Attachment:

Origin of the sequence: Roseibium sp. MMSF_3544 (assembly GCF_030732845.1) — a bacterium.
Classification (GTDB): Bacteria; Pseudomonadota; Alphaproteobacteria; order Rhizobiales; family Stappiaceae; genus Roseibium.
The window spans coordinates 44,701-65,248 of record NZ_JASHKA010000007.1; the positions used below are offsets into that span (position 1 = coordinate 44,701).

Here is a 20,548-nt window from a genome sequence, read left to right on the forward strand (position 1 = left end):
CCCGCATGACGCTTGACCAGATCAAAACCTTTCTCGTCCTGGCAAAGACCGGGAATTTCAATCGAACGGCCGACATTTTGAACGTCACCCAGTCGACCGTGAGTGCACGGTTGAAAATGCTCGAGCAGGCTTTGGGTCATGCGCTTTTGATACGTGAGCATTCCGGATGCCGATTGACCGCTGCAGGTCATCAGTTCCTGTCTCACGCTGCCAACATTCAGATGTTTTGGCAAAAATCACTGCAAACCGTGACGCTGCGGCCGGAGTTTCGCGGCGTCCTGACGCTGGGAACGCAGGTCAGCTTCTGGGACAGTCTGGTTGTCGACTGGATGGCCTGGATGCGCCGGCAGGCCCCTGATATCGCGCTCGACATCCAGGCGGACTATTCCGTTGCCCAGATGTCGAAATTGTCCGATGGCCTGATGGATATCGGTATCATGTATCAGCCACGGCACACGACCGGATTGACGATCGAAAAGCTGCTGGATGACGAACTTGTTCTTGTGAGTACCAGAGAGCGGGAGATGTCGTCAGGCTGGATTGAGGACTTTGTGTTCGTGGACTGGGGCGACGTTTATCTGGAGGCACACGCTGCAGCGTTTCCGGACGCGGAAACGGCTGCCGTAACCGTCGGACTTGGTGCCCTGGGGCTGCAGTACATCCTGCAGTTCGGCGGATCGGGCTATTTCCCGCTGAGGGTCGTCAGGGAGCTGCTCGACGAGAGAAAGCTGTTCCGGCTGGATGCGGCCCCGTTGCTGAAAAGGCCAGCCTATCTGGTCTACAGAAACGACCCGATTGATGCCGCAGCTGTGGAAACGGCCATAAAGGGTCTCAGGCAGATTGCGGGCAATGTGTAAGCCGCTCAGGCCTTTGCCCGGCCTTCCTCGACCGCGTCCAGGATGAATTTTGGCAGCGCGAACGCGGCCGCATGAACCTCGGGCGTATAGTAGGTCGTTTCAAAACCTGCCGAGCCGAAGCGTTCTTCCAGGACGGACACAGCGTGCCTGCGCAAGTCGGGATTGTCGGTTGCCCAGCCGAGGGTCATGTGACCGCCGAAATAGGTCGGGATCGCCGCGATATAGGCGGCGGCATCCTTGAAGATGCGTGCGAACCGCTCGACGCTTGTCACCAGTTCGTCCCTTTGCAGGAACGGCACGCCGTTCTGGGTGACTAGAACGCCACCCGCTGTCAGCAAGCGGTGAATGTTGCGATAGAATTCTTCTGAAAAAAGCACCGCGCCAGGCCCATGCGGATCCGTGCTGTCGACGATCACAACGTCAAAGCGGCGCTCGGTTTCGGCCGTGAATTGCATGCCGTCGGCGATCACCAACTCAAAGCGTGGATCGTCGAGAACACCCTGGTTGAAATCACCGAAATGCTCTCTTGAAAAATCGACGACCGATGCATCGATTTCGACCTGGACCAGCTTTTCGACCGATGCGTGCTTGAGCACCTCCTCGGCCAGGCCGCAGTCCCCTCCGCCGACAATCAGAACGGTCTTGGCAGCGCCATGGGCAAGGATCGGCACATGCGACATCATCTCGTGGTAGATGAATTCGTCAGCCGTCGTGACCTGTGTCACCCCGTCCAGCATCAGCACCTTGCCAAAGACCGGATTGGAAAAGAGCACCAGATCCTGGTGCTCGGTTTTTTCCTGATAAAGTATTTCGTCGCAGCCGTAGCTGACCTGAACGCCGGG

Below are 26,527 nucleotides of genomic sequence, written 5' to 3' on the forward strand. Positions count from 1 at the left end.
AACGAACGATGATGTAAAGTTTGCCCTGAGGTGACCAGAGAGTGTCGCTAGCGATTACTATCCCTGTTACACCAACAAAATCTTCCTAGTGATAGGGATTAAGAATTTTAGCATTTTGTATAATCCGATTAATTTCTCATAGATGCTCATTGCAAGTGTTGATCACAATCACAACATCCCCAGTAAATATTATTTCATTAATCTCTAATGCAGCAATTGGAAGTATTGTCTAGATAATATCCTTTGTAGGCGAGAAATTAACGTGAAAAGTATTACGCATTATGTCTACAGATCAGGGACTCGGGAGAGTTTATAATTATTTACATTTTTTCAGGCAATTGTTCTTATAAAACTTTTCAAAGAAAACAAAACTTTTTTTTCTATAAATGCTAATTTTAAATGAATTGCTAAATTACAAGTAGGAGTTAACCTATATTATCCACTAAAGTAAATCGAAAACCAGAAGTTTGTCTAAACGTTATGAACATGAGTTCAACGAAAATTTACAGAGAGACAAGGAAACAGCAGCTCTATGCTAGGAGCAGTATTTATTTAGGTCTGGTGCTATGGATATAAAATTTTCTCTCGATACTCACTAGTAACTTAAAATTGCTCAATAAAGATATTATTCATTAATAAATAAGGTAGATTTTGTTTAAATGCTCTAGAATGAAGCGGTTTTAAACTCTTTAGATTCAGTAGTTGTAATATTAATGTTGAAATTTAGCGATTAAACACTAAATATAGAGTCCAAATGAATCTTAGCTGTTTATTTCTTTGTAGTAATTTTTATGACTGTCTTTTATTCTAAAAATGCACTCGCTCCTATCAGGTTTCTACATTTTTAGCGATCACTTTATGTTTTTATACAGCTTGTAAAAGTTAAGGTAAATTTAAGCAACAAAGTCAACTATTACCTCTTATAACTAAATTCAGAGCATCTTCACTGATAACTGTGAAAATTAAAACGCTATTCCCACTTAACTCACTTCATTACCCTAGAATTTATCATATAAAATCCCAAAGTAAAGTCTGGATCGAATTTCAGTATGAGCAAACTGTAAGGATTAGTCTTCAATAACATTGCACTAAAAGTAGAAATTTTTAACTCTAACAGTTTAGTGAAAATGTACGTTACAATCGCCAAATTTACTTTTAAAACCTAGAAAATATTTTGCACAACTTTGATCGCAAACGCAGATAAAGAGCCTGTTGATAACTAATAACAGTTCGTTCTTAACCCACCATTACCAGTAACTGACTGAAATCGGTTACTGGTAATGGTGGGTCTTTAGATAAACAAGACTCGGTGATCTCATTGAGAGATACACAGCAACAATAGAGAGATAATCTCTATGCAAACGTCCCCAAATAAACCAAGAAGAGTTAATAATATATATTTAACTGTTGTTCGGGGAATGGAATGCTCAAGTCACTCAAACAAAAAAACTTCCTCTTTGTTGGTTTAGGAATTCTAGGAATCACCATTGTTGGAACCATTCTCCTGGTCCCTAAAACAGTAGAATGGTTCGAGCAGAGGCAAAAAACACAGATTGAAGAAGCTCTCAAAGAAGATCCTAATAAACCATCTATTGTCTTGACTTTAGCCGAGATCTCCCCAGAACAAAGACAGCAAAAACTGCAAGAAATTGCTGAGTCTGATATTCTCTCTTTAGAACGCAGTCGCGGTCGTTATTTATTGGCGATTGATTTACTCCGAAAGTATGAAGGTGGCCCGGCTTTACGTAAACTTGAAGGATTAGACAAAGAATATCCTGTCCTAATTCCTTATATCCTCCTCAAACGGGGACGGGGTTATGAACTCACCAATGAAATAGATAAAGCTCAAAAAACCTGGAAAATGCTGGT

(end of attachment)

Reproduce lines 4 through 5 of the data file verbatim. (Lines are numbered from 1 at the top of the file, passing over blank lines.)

Here is a 20,548-nt window from a genome sequence, read left to right on the forward strand (position 1 = left end):
CCCGCATGACGCTTGACCAGATCAAAACCTTTCTCGTCCTGGCAAAGACCGGGAATTTCAATCGAACGGCCGACATTTTGAACGTCACCCAGTCGACCGTGAGTGCACGGTTGAAAATGCTCGAGCAGGCTTTGGGTCATGCGCTTTTGATACGTGAGCATTCCGGATGCCGATTGACCGCTGCAGGTCATCAGTTCCTGTCTCACGCTGCCAACATTCAGATGTTTTGGCAAAAATCACTGCAAACCGTGACGCTGCGGCCGGAGTTTCGCGGCGTCCTGACGCTGGGAACGCAGGTCAGCTTCTGGGACAGTCTGGTTGTCGACTGGATGGCCTGGATGCGCCGGCAGGCCCCTGATATCGCGCTCGACATCCAGGCGGACTATTCCGTTGCCCAGATGTCGAAATTGTCCGATGGCCTGATGGATATCGGTATCATGTATCAGCCACGGCACACGACCGGATTGACGATCGAAAAGCTGCTGGATGACGAACTTGTTCTTGTGAGTACCAGAGAGCGGGAGATGTCGTCAGGCTGGATTGAGGACTTTGTGTTCGTGGACTGGGGCGACGTTTATCTGGAGGCACACGCTGCAGCGTTTCCGGACGCGGAAACGGCTGCCGTAACCGTCGGACTTGGTGCCCTGGGGCTGCAGTACATCCTGCAGTTCGGCGGATCGGGCTATTTCCCGCTGAGGGTCGTCAGGGAGCTGCTCGACGAGAGAAAGCTGTTCCGGCTGGATGCGGCCCCGTTGCTGAAAAGGCCAGCCTATCTGGTCTACAGAAACGACCCGATTGATGCCGCAGCTGTGGAAACGGCCATAAAGGGTCTCAGGCAGATTGCGGGCAATGTGTAAGCCGCTCAGGCCTTTGCCCGGCCTTCCTCGACCGCGTCCAGGATGAATTTTGGCAGCGCGAACGCGGCCGCATGAACCTCGGGCGTATAGTAGGTCGTTTCAAAACCTGCCGAGCCGAAGCGTTCTTCCAGGACGGACACAGCGTGCCTGCGCAAGTCGGGATTGTCGGTTGCCCAGCCGAGGGTCATGTGACCGCCGAAATAGGTCGGGATCGCCGCGATATAGGCGGCGGCATCCTTGAAGATGCGTGCGAACCGCTCGACGCTTGTCACCAGTTCGTCCCTTTGCAGGAACGGCACGCCGTTCTGGGTGACTAGAACGCCACCCGCTGTCAGCAAGCGGTGAATGTTGCGATAGAATTCTTCTGAAAAAAGCACCGCGCCAGGCCCATGCGGATCCGTGCTGTCGACGATCACAACGTCAAAGCGGCGCTCGGTTTCGGCCGTGAATTGCATGCCGTCGGCGATCACCAACTCAAAGCGTGGATCGTCGAGAACACCCTGGTTGAAATCACCGAAATGCTCTCTTGAAAAATCGACGACCGATGCATCGATTTCGACCTGGACCAGCTTTTCGACCGATGCGTGCTTGAGCACCTCCTCGGCCAGGCCGCAGTCCCCTCCGCCGACAATCAGAACGGTCTTGGCAGCGCCATGGGCAAGGATCGGCACATGCGACATCATCTCGTGGTAGATGAATTCGTCAGCCGTCGTGACCTGTGTCACCCCGTCCAGCATCAGCACCTTGCCAAAGACCGGATTGGAAAAGAGCACCAGATCCTGGTGCTCGGTTTTTTCCTGATAAAGTATTTCGTCGCAGCCGTAGCTGACCTGAACGCCGGG